Wednesday, October 24, 2012

Harnessing the Waterways: The History of Middletown’s Dams

The Jonah Center for Earth and Art invites the public to a talk by Wesleyan University Associate Professor of Philosophy Elise Springer on the relationship between Middletown’s early industrial history and water power from its rivers and streams. The program will be held on Thursday, November 8, 7 – 8:30 p.m. at First Church of Christ, Congregational, 190 Court Street, in Middletown. This event is co-sponsored by the Middlesex County Historical Society

Like many European settlements in New England, Middletown fueled its expansion by building sawmills and grist mills along its best streams. Yet by 1800, Middletown was becoming a magnet for early industry. In addition to its hilly interior with ample water-power, it boasted a burgeoning population and a deep-water harbor for trade. Only a handful of cities enjoyed such a combination. Flowing out of Middletown — along with its exhausted water — were textiles, firearms, tools, locks, marine hardware, rubber goods, brakes, and more. During the era of water power, the Coginchaug River and Sumner-Pameacha stream systems each hosted more than a dozen industrial dams.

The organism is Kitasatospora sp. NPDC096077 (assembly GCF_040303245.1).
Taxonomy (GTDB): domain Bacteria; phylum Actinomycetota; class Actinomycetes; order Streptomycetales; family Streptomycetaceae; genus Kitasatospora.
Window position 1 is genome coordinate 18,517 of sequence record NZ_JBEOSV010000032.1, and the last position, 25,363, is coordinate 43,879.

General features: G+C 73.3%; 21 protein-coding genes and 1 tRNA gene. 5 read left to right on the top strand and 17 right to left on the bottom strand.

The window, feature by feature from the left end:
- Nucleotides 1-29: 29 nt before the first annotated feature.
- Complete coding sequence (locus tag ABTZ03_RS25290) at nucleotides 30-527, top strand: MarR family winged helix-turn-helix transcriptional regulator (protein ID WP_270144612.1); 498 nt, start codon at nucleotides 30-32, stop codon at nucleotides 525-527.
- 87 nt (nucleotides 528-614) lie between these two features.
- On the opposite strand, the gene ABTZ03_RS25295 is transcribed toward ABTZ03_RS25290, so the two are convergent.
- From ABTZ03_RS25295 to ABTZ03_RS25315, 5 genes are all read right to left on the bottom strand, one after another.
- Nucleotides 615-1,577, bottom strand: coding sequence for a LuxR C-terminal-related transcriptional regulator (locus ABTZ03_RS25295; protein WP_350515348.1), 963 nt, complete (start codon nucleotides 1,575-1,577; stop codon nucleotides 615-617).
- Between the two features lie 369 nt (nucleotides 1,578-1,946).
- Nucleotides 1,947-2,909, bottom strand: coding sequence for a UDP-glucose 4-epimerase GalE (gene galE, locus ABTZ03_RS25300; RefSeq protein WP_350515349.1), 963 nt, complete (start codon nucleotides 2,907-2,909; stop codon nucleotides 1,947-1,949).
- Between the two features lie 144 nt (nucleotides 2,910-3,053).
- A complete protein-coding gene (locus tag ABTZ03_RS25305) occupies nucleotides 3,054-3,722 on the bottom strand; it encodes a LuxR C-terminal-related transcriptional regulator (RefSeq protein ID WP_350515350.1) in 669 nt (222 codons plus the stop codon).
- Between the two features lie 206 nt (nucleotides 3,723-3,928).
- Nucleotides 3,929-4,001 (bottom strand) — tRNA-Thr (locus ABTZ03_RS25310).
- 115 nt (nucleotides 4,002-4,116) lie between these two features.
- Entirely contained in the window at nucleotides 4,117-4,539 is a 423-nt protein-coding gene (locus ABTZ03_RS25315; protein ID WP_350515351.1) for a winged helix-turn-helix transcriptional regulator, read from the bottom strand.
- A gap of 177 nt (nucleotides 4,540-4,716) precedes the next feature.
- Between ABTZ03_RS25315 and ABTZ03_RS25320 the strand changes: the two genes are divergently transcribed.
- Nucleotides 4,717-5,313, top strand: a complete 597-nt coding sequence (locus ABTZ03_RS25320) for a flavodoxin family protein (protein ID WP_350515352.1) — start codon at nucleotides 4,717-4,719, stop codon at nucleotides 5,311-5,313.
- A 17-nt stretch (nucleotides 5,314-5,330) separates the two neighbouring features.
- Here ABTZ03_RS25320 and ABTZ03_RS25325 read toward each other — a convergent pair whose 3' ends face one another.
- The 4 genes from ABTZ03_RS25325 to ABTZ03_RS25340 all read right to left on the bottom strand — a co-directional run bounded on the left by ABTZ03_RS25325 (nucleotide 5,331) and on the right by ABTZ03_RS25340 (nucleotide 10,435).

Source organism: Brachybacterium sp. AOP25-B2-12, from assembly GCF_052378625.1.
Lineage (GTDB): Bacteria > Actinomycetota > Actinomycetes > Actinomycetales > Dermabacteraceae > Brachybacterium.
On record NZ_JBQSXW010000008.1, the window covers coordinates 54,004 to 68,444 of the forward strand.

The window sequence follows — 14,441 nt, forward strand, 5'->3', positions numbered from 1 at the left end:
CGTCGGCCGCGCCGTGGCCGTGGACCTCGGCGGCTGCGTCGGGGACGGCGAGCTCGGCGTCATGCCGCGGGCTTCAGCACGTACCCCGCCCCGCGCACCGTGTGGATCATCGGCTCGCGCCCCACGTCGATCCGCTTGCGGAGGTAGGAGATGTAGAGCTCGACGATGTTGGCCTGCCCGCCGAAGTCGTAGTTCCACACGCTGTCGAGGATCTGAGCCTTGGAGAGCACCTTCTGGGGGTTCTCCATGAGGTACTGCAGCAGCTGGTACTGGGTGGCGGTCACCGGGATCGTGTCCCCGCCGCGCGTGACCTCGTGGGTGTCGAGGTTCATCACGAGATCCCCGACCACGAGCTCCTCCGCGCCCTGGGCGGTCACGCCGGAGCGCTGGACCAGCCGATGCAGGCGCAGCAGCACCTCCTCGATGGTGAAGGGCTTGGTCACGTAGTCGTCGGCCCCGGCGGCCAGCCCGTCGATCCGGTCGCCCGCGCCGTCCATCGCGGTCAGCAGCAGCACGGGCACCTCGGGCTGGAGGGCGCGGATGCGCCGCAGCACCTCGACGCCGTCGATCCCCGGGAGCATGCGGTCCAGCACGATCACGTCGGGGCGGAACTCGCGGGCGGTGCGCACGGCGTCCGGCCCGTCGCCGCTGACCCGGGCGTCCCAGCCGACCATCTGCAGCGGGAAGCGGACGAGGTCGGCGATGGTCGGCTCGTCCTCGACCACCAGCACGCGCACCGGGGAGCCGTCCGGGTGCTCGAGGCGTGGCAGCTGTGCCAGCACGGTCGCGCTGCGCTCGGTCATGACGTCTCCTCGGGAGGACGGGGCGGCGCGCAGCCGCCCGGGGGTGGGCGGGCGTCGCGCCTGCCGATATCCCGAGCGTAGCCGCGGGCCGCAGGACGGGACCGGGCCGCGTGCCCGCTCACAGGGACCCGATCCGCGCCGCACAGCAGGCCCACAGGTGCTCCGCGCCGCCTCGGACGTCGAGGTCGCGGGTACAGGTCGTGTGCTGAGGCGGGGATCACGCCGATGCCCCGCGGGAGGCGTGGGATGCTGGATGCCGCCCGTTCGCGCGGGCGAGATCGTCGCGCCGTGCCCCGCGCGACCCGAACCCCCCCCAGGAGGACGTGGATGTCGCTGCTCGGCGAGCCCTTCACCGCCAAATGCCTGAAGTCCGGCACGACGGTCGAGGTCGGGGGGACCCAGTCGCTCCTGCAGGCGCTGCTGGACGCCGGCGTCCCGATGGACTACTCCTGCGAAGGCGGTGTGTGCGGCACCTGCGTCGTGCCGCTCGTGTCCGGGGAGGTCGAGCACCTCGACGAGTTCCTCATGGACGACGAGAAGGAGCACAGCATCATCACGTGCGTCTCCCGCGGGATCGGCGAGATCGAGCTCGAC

This economic past is visible in the neighborhood of every old mill, and some of these dams remain in place today. Yet the industries have left, and newer roadways run high above the industrial ravines. Join us to explore the significance of these streams and the industries that relied upon them.
For more information about the program or the Jonah Center, contact John Hall at 860-398-3771 or visit .

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